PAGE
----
"God is as Strong as Holy and as Sacred as Strong"

The Trisagion we also find in the Te Deum : " Tibi Cherubim et Seraphim incessabili voce proclamant: Sanctus, Sanctus, Sanctus Dominus Deus Sabaoth "(Holy, holy, holy, Lord God of Hosts). The hosts in the service of the Almighty have nothing to fear, as all wars, tests and hurdles running by their God have ended in triumph. Dom Guéranger wrote: "God is holy and strong, as strong as holy and as sacred as strong."
This Roman Pope whose holiness is sung in Catholic Christendom to this day, died not as a martyr, although he is occasionally. His grave is awaiting the resurrection of the body, is not near the grave of St. Peter in the Vatican, but in the Cathedral of St. Paul in Alatri in Rome, where he is revered as a patron saint.
Text: Giuseppe Nardi
image: Alatri / Lazio
Trans: vekron99@hotmail.com
AMGD

Tuesday, October 23, 2012

Sunday, September 30, 2012

1567 September 30th and 29th: Protestants Massacre Catholics in the Michelade

Edit: Like any other Revolutionary movement, Protestantism took up the sword to obtain its illegitimate supremacy wherever it came to power.  It is not remembered, conveniently, outside of France especially in discussions about St. Bartholomew's Day for which it served as a justification.

The Michelade is the name given to the massacre of 80-90 Catholics, including 24 Catholic priests and monks, by Protestant butchers in Nîmes and Languedoc on Michaelmas (29th and 30th of September) 1567, following their failure to abduct the king and queen mother in the so-called, Surprise of Meaux the previous day and in retaliation for the suppression of their Huguenot beliefs.  The name is taken after the feast on which the massacre occurred, after the Archangels.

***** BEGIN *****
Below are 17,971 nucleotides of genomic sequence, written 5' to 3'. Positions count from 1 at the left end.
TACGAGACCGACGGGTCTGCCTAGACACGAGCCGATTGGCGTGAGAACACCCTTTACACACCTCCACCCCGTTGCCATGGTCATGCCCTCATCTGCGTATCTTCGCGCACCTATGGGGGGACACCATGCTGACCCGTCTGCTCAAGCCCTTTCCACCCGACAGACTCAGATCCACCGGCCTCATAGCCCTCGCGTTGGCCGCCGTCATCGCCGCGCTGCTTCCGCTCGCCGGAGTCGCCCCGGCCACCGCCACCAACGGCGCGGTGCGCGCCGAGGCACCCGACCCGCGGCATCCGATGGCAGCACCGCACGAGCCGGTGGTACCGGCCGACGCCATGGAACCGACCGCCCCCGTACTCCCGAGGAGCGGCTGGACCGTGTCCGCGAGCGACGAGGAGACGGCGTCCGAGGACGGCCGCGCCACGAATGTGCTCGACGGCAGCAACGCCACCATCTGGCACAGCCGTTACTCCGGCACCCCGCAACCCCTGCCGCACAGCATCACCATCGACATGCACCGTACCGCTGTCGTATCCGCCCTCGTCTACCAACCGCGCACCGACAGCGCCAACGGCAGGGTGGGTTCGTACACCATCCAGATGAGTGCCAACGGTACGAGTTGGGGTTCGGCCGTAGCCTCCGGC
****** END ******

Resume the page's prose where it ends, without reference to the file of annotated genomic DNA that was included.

The September 29, 1567 is the Feast of the Michelade, where a fair was held on the day of the Saint-Michel in Nîmes . Passing near the city, a Protestant merchant of vegetables was insulted by some soldiers and vegetables his trampled. This incident lead to a crowd of protestant peasants and soldiers training companies. Insults and threats were exchanged and turned this crowd into a riot.

The First Consul Guy Rochette, a Catholic, tried in vain to pacify the mob, and was forced to take refuge with Bishop Bernard Elbene. The vicar general and twenty of monks or clerics , were incarcerated. On September 30, 1567, they were kidnapped, killed and thrown into a well in the courtyard of the palace . Men working three centuries later,found the bodies that were piled up at the bottom of the well.

The Rioters also looted Catholic churches in the city, and attempted to demolish the tower of the cathedral by undermining its base. The First Consul stopped this. The Bishop escaped and went overnight at Tarascon , with a Protestant soldier, Jacques Coussinal.

Link to French wiki... H/t: Francisco de Marooned

Wednesday, September 12, 2012

King Richard III Should be Reinterred According to the Roman Rite


Edit: He was Catholic after all. One correspondent writes about the possible discovery of the remains of King Richard III who fell defending his crown at Bosworth field.

We are also told by a reader that perhaps it could even be said in the Sarum Rite by his Lordship Bishop Conti.
I hope they'd do the decent thing, and let the Catholic church handle the remains. And Richard III I think has been treated unfairly by propagandists. I think the hatred mostly comes from a few powerful men who didn't want him to carry out what he had begun to set as a pattern: a preference for the poor, and growth of trade.
Here's the article from the Telegraph: